Botanical name: 


A pretty little shrub, frequent in our gardens. It grows three or four feet high. The stem is firm, upright, and woody; very tough, and covered with a whitish bark. The branches are numerous, and the young shoots are round, green, and smooth; the leaves are composed of many smaller divisions; they are of a blue green colour and fleshy substance; and each division is short, obtuse, and roundish. The flowers are yellow, not large, but very conspicuous; they have a quantity of threads in the center, and they are succeeded by tough seed-vessels.

Rue is to be used fresh gathered, and the tops of the young shoots contain its greatest virtue. They are to be given in infusion: or they may be beaten up into a conserve with three times their weight of sugar, and taken in that form. The infusion is an excellent medicine in fevers; it raises the spirits, and promotes sweat, drives any thing out, and is good against headaches, and all other nervous disorders which attend certain fevers. The conserve is good against weaknesses of the stomach, and pains in the bowels. It is pleasant, and may be taken frequently by people subject to hysteric dis orders with great advantage.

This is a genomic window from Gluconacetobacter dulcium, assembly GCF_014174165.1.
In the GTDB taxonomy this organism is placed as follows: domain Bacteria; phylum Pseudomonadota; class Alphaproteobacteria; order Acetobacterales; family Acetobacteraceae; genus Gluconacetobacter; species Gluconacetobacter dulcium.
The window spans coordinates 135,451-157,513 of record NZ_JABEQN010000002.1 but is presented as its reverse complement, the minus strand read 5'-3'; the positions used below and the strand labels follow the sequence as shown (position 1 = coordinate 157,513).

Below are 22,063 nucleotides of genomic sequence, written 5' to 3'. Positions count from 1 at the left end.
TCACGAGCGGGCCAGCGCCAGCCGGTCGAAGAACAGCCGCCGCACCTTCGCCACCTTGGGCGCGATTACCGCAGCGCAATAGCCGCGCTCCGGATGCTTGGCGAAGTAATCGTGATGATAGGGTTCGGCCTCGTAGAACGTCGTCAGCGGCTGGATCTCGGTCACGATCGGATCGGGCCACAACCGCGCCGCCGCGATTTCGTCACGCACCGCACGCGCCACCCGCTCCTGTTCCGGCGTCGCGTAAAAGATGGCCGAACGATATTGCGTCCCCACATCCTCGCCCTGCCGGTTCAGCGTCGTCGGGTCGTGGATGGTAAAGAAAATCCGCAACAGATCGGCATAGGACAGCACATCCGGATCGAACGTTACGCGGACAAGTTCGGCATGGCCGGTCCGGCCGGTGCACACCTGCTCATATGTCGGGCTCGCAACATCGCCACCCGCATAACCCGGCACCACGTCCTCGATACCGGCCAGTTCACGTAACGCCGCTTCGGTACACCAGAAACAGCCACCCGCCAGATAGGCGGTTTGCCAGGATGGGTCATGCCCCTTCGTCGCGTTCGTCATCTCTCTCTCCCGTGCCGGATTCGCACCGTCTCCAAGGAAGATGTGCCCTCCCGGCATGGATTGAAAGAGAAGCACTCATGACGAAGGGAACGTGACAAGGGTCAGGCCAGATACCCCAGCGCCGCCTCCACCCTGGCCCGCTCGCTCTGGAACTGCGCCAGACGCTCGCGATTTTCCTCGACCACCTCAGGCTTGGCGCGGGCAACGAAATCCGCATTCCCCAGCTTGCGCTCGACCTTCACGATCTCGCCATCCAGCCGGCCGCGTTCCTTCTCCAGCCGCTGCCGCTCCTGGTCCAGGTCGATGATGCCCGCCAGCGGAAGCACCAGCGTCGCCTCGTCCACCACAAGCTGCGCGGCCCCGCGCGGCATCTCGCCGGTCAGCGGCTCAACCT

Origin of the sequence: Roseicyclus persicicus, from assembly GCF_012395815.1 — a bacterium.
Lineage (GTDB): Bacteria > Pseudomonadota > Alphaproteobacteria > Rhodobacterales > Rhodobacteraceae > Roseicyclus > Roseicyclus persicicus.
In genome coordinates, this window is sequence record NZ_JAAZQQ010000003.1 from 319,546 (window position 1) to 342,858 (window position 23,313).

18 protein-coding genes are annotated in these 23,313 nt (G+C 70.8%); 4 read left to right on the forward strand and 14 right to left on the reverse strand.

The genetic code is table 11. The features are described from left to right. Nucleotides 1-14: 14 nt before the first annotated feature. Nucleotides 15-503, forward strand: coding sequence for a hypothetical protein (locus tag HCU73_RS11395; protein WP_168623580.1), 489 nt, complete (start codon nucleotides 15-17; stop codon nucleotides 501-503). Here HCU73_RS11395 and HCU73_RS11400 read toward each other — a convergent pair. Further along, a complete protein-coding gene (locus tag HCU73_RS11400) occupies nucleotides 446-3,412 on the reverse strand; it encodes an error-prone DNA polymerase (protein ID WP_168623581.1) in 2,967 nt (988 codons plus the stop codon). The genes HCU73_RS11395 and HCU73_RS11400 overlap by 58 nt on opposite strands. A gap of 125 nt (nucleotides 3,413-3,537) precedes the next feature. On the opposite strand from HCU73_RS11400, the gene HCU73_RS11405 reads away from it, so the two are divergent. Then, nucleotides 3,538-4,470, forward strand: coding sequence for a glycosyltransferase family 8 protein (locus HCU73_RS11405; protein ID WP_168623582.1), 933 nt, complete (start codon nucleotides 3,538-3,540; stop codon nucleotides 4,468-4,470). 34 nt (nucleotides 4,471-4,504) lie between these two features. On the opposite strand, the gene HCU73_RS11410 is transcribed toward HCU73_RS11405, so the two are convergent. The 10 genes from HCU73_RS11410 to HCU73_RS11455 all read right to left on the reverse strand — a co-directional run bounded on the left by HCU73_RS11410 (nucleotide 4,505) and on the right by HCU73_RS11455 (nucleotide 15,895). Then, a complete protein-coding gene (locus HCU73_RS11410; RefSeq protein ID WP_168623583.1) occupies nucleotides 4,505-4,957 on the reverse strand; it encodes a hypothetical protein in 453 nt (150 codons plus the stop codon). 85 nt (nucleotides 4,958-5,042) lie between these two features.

The Family Herbal, 1812, was written by John Hill.